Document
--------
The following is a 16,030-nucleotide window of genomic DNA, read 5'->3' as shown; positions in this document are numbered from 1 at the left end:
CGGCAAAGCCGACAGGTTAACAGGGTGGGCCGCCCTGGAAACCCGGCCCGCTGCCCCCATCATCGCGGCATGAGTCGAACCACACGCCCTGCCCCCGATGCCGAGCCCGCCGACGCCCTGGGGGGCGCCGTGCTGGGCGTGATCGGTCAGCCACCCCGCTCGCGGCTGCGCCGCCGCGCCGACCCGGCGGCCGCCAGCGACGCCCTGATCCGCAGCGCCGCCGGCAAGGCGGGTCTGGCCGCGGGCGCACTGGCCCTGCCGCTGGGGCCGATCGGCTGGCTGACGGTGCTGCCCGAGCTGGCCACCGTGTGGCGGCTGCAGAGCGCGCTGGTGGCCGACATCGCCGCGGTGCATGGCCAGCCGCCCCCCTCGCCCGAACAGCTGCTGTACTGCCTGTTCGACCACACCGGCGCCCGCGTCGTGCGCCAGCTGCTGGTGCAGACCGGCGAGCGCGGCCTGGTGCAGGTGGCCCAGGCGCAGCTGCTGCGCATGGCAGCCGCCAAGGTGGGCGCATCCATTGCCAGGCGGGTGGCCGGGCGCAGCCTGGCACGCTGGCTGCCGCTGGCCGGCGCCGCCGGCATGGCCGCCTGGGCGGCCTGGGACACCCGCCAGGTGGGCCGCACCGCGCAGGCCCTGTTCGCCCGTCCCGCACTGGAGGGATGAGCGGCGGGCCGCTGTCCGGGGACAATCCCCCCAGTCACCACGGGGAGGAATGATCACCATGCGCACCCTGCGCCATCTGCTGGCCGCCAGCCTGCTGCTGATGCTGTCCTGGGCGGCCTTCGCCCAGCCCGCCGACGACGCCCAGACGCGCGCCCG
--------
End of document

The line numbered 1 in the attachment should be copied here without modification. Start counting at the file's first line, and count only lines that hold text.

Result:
The following is a 16,030-nucleotide window of genomic DNA, read 5'->3' as shown; positions in this document are numbered from 1 at the left end: